What is bronchitis?

Bronchitis is inflammation of the bronchial tubes, or bronchi (the air passages that extend from the trachea [windpipe] into the lungs). The inflammation may be caused by a virus, bacteria, smoking or the inhalation of chemical pollutants or dust. When the membranes lining the bronchi are irritated beyond a certain point, the tiny hairs (cilia) on the surface that normally trap and sweep away pollutants stop functioning. Consequently, the air passages become clogged by debris. In response, a heavy secretion of mucus develops, which causes the characteristic productive cough of bronchitis.

Bronchitis is classified as either acute or chronic. Chronic bronchitis is one of three types of chronic obstructive pulmonary disease (COPD). The others are emphysema and certain types of asthma. It is defined by the chronicity of the cough, which by definition has lasted for at least three months per year for at least two consecutive years. COPD is diagnosed by pulmonary function testing (spirometry) and history.

Acute bronchitis

Sometimes called a “chest cold”, this is one of the most common illnesses. This disorder usually follows a cold, but may also follow or accompany flu symptoms typically lasting 7-21 days, and resolve without treatment other than over-the-counter products. In the first few days of the illness, acute bronchitis cannot be distinguished from the common cold. The causative agents are viruses in 90%, and bacteria in 10% of the cases. Acute bronchitis caused by a virus does not respond to antibiotic therapy. Unfortunately, 60% of the time, the diagnosis leads to a prescription for antibiotics. This diagnosis is one of the leading causes of antibiotic abuse. Both the Centers for Disease Control and Prevention (CDC) and the American College of Physicians have issued guidelines which state unequivocally that pertussis (whooping cough) is the only indication for antibiotic therapy for acute bronchitis.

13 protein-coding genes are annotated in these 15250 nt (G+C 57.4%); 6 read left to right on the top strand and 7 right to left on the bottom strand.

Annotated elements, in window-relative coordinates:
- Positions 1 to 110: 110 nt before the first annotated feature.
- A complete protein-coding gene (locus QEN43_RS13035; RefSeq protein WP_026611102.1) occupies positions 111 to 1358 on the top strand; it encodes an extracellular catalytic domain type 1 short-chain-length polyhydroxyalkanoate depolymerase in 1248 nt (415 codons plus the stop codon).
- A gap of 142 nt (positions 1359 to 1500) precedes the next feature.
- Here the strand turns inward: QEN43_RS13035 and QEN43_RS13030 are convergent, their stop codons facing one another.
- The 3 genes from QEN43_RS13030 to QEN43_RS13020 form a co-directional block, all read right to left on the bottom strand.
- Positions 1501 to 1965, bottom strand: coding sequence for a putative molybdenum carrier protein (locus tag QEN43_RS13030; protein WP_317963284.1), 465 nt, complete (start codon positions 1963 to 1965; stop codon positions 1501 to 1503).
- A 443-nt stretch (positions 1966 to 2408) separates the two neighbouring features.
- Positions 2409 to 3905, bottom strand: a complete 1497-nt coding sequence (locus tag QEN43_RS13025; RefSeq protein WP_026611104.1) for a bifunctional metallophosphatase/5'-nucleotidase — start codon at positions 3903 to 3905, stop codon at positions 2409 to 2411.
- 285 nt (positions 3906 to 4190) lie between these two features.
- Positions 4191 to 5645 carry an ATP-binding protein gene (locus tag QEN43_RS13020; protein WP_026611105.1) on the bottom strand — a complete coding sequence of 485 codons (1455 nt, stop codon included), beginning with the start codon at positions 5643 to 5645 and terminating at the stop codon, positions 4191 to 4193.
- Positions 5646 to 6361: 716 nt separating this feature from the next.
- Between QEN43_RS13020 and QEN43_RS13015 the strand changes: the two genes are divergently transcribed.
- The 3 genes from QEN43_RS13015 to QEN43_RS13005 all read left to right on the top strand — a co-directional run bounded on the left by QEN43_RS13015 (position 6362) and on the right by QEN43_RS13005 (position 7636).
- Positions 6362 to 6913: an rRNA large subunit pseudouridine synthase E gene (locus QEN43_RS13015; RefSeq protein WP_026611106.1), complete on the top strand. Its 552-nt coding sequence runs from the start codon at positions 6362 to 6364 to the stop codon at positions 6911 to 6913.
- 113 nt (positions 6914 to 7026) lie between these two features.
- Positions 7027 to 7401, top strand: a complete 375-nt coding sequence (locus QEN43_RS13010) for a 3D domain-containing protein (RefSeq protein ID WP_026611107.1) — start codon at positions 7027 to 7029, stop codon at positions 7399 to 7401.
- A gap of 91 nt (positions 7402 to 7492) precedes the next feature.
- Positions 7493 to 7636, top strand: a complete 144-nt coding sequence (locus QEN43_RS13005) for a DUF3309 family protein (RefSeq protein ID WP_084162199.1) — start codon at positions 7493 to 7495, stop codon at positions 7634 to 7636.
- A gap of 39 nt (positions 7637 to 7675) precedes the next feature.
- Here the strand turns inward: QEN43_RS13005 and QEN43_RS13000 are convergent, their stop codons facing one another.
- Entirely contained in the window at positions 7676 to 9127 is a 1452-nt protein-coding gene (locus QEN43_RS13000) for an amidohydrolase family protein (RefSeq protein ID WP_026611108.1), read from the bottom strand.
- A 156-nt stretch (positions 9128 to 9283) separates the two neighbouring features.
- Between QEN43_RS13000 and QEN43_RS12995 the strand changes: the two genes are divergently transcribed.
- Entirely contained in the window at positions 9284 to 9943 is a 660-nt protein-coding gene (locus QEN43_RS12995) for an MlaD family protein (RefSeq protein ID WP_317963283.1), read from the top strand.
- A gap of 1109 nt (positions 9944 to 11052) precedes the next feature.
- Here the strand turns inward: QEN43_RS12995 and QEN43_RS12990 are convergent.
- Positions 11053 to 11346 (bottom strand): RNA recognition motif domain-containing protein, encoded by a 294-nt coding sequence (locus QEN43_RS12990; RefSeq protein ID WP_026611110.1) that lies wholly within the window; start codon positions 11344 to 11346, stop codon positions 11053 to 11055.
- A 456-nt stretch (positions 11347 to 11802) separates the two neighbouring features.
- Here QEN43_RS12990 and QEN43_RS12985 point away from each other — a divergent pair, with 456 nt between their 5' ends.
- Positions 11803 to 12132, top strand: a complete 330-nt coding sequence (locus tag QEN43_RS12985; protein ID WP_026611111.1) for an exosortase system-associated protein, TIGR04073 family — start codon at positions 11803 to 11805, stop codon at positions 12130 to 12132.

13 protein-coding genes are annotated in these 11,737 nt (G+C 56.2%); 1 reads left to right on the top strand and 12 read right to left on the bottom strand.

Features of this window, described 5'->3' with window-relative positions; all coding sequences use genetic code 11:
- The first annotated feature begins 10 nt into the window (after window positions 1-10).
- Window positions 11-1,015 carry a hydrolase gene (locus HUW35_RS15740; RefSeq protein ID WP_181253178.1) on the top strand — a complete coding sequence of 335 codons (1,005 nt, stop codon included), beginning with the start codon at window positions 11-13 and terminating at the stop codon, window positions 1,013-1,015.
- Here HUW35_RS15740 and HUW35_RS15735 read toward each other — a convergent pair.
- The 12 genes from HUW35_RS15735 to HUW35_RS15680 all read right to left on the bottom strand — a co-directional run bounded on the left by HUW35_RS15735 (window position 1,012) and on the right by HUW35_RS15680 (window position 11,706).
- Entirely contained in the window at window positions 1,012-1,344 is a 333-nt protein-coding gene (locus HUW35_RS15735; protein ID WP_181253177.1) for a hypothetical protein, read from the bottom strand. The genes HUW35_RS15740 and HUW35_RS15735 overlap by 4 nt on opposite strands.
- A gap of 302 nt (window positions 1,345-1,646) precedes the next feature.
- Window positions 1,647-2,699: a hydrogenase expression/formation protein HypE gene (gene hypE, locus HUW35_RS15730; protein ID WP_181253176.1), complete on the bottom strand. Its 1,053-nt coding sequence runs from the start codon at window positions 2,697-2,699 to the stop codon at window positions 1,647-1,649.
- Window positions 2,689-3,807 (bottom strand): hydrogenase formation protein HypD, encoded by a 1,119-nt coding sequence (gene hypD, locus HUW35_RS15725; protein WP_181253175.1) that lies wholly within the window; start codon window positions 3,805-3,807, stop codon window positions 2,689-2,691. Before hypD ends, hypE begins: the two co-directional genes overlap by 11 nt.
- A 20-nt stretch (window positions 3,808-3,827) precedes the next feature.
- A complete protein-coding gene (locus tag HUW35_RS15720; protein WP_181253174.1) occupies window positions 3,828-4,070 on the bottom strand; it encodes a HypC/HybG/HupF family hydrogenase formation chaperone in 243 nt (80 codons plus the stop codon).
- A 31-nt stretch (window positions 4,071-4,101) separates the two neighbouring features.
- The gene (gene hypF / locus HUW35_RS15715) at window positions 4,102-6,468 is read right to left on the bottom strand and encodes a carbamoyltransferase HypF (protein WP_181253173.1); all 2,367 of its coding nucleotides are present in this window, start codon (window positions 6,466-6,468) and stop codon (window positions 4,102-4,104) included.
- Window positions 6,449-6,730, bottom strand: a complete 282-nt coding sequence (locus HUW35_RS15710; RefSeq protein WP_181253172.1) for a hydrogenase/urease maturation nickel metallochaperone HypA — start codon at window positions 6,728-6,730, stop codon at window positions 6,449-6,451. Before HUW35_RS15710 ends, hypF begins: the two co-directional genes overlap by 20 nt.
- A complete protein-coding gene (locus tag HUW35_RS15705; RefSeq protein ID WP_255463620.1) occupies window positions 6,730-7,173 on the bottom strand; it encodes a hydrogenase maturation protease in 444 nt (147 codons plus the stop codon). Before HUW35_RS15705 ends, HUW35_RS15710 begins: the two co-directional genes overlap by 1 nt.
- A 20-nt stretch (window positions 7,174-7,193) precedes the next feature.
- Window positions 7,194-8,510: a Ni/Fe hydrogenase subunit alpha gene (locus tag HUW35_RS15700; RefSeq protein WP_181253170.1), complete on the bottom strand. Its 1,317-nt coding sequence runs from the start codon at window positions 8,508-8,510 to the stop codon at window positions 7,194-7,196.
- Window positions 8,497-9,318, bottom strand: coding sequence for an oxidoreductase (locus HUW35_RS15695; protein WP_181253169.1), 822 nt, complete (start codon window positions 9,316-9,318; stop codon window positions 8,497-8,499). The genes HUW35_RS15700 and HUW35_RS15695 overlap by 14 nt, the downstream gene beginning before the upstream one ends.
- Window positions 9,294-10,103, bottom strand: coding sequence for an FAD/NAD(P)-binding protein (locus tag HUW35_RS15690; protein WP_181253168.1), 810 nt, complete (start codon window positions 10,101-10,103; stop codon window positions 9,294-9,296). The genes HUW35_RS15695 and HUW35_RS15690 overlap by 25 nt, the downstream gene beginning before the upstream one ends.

How is bronchitis diagnosed?

Patients who have a persistent, productive cough, usually following an upper respiratory infection (a cold) are suspected of having bronchitis. The presence of fever, chills, muscle aches, or chest pain suggests a more serious infection such as pneumonia or influenza (“the flu”). While a chest X-ray is not helpful in diagnosing acute bronchitis, if physical examination indicates serious lung involvement, the X-ray will help a health care provider diagnose pneumonia. About 50% of persons with acute bronchitis will have yellow or green sputum, due to sloughed epithelial and inflammatory cells, not to bacterial infection, as it is often assumed.

Image depicting bronchi, bronchial tubes, mucous plug and air sac.The top left illustration shows the normal pulmonary tree, while the lower right illustration shows what happens during an attack of bronchitis. The inflammation of the bronchi and bronchial tubes produces a buildup of mucus. The thickened mucus forms a plug that can block bronchial tubes, the passages that carry air from the trachea (windpipe) to the alveoli (air sacs) of the lungs. This results in the difficult breathing characteristic of bronchitis.


If you are a smoker and have difficulty quitting, ask your provider for guidance. There are numerous stop-smoking programs, ranging from peer-support groups to those involving hypnosis and behavior-modification techniques.


Bronchitis, an inflammation of the bronchial tubes, may be caused by smoking, chemical irritants, and viral or bacterial infections. Complications of a cold or flu may lead to acute bronchitis, which can be treated with over-the-counter cold remedies and by drinking plenty of fluids. Suffering from a series of acute bronchitis attacks, smoking heavily or inhaling contaminated air for prolonged periods may result in chronic bronchitis. Patients with chronic cough, but no history of recent upper respiratory infections should be evaluated by a health care provider for other possible causes of cough such as postnasal drip, asthma, heart disease, cancer, adverse effects of medications, and gastroesophageal reflux.


Compendium of Patient Information (1987). New York: Biomedical Information Corporation.
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